THE PERIMETER fence of Auschwitz II-Birkenau is enveloped in a thick evening fog during the ceremonies marking the 73rd anniversary of the liberation of the camp and International Holocaust Remembrance Day, near Oswiecim, Poland, January 2018.
(photo credit: KACPER PEMPEL/REUTERS)
WARSAW — Antisemitism has again become a problem in Poland because of the Holocaust law passed earlier this year and the subsequent controversy surrounding it, the former Roman Catholic primate there said.
“Old demons began to wake up: the trust of many thousands of people has been strained and the work of many decades has been tarnished,” Henryk Muszynski, archbishop emeritus of the Archdiocese of Gniezno, told the Polish-language Catholic Guide magazine.
The law passed in February made it illegal to blame the Polish nation of crimes that were committed by the Nazis. In June, the parliament made it a civil offense rather than a criminal one.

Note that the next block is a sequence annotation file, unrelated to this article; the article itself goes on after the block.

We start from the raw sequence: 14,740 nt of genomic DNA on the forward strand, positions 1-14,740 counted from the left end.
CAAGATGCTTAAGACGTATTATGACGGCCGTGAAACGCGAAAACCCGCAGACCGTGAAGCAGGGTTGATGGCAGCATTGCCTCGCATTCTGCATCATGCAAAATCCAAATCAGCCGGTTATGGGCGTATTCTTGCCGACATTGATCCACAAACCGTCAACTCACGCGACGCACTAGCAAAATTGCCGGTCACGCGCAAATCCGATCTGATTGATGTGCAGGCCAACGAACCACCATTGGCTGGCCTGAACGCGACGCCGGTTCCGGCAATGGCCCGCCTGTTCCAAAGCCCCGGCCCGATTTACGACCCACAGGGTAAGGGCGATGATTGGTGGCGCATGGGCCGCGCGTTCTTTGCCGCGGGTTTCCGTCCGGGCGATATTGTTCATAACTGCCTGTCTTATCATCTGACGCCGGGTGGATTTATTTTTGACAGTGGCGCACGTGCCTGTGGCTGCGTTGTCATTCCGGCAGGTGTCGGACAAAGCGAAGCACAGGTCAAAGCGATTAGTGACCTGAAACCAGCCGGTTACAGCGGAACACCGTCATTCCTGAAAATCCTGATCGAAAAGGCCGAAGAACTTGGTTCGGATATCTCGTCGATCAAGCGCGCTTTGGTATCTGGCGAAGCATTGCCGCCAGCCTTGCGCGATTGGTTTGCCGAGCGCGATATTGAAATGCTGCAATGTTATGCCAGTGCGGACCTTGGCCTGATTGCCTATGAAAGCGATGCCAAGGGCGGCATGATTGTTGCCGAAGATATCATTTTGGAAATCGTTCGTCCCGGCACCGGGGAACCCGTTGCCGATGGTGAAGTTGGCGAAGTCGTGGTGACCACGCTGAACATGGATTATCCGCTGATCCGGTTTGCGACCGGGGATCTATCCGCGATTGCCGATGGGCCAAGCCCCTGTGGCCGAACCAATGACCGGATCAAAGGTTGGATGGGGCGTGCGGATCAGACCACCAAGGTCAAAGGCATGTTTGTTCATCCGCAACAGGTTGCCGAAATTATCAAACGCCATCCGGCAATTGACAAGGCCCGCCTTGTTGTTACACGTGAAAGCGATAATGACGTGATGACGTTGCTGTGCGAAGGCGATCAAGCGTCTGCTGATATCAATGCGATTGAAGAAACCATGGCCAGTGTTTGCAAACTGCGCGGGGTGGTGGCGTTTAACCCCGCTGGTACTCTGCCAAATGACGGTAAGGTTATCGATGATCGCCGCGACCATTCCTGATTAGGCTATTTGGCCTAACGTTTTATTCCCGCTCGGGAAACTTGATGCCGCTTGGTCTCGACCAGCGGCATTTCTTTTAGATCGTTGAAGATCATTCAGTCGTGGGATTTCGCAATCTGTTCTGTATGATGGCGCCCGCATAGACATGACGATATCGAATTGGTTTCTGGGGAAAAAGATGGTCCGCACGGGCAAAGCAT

Muszynski said that Poles are attached to history, but they have “their own, one-sided vision.” He said there were “glorious moments” in the history of Poland, but also “mean and un-Christian” behavior.
The archbishop said Poles are closing themselves off to others and do not have a sufficiently deep identity, hence the fear of those who are “different and foreign.”
“It seems to us that they can threaten us, that they can change and destroy us. That is why we still want to defend ourselves against anyone — so much so that we are ready to create a fictional enemy, who is everyone who thinks differently, who believes differently, who is different from us,” the archbishop said.
“Those who reject today Jews and Muslims, who judge these people, probably never met any Jew or Muslim. The blame for their aggression and fear is usually borne by their environment, in which radical opinions and propaganda dominate, served by some media.”
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